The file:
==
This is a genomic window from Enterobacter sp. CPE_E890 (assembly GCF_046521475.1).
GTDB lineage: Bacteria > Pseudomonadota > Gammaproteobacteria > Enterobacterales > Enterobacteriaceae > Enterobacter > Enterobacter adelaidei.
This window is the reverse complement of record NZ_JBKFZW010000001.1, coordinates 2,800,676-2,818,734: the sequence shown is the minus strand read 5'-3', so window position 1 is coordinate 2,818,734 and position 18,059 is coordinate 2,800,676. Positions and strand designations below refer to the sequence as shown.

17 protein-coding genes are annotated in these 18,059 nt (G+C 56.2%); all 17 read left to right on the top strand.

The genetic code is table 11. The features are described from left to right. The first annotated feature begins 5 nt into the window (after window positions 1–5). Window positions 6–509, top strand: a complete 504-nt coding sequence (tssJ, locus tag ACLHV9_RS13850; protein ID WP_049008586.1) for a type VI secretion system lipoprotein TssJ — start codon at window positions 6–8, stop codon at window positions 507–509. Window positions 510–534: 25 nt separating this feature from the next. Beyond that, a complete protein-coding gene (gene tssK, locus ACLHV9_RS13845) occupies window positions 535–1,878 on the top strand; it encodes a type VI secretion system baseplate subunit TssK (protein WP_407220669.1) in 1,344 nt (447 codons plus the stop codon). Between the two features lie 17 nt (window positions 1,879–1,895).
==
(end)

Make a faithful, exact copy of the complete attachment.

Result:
This is a genomic window from Enterobacter sp. CPE_E890 (assembly GCF_046521475.1).
GTDB lineage: Bacteria > Pseudomonadota > Gammaproteobacteria > Enterobacterales > Enterobacteriaceae > Enterobacter > Enterobacter adelaidei.
This window is the reverse complement of record NZ_JBKFZW010000001.1, coordinates 2,800,676-2,818,734: the sequence shown is the minus strand read 5'-3', so window position 1 is coordinate 2,818,734 and position 18,059 is coordinate 2,800,676. Positions and strand designations below refer to the sequence as shown.

17 protein-coding genes are annotated in these 18,059 nt (G+C 56.2%); all 17 read left to right on the top strand.

The genetic code is table 11. The features are described from left to right. The first annotated feature begins 5 nt into the window (after window positions 1–5). Window positions 6–509, top strand: a complete 504-nt coding sequence (tssJ, locus tag ACLHV9_RS13850; protein ID WP_049008586.1) for a type VI secretion system lipoprotein TssJ — start codon at window positions 6–8, stop codon at window positions 507–509. Window positions 510–534: 25 nt separating this feature from the next. Beyond that, a complete protein-coding gene (gene tssK, locus ACLHV9_RS13845) occupies window positions 535–1,878 on the top strand; it encodes a type VI secretion system baseplate subunit TssK (protein WP_407220669.1) in 1,344 nt (447 codons plus the stop codon). Between the two features lie 17 nt (window positions 1,879–1,895).